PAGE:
Current hematological findings in cobalamin deficiency. A study of 201 consecutive patients with documented cobalamin deficiency

E. Andrès*, S. Affenberger, J. Zimmer, S. Vinzio, D. Grosu, G. Pistol, F. Maloisel, T. Weitten, G. Kaltenbach, J. F. Blicklé

*Corresponding author for this work

    Research output: Contribution to journalArticleResearchpeer-review

    124 Citations (Scopus)

    Abstract

    With the introduction of automated assays for measuring serum cobalamin levels over the last decades, the hematological manifestations related to cobalamin deficiency have been changed from the description reported in 'old' studies or textbooks. We studied the hematological manifestations or abnormalities in 201 patients (median age: 67 ± 6 years) with well-documented cobalamin deficiency (mean serum vitamin B12 levels 125 ± 47 pg/ml) extracted from an observational cohort study (1995-2003). Assessment included clinical features, blood count and morphological review. Hematological abnormalities were reported in at least two-third of the patients: anemia (37%), leukopenia (13.9%), thrombopenia (9.9%), macrocytosis (54%) and hypegmented neutrophils (32%). The mean hemoglobin level was 10.3 ± 0.4 g/dl and the mean erythrocyte cell volume 98.9 ± 25.6 fl. Approximately 10% of the patients have life-threatening hematological manifestations with documented symptomatic pancytopenia (5%), 'pseudo' thrombotic microangiopathy (Moschkowitz; 2.5%), severe anemia (defined as Hb levels <6 g/dl; 2.5%) and hemolytic anemia (1.5%). Correction of the hematological abnormalities was achieved in at least two-thirds of the patients, equally well in patients treated with either intramuscular or oral crystalline cyanocobalamin. This study, based on real data from a single institution with a large number of consecutive patients with well-documented cobalamin deficiency, confirms several 'older' findings that were previously reported before the 1990s in several studies and in textbooks.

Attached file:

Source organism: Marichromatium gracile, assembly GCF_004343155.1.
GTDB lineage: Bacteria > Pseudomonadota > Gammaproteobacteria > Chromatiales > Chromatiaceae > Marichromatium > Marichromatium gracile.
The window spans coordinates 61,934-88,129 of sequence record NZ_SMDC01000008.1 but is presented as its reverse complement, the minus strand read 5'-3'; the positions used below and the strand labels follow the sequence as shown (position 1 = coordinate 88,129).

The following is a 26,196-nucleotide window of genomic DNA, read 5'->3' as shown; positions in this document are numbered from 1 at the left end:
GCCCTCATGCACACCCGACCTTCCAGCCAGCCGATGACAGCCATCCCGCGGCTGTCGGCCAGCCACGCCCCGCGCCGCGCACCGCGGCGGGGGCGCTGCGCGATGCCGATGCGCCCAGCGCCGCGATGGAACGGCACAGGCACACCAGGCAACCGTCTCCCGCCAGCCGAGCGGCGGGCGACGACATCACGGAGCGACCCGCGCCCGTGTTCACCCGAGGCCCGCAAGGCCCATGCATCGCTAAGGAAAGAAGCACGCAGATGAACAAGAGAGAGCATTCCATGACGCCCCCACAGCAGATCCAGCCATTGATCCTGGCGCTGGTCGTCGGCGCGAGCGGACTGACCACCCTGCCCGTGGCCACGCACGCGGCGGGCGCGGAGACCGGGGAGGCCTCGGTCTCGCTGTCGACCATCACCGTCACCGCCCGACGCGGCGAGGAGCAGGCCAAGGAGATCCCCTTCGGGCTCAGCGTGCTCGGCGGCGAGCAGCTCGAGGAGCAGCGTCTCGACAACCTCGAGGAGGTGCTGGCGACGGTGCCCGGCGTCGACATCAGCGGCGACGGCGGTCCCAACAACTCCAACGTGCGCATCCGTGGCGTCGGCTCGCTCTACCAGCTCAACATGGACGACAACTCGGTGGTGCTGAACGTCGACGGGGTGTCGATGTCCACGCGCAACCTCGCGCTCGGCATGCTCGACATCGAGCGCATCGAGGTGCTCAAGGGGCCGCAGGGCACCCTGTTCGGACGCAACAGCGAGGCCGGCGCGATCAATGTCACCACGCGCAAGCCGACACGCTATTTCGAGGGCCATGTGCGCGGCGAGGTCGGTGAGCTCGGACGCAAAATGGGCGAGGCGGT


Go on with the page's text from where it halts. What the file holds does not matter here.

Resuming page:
Original languageEnglish
    Pages (from-to)50-56
    Number of pages7
    JournalClinical and Laboratory Haematology
    Volume28
    Issue number1
    DOIs
    Publication statusPublished - Feb 2006

    Keywords

    • Cobalamin
    • Cobalamin deficiency
    • Food-cobalamin malabsorption
    • Hematological findings
    • Pernicious anemia
    • Vitamin B12

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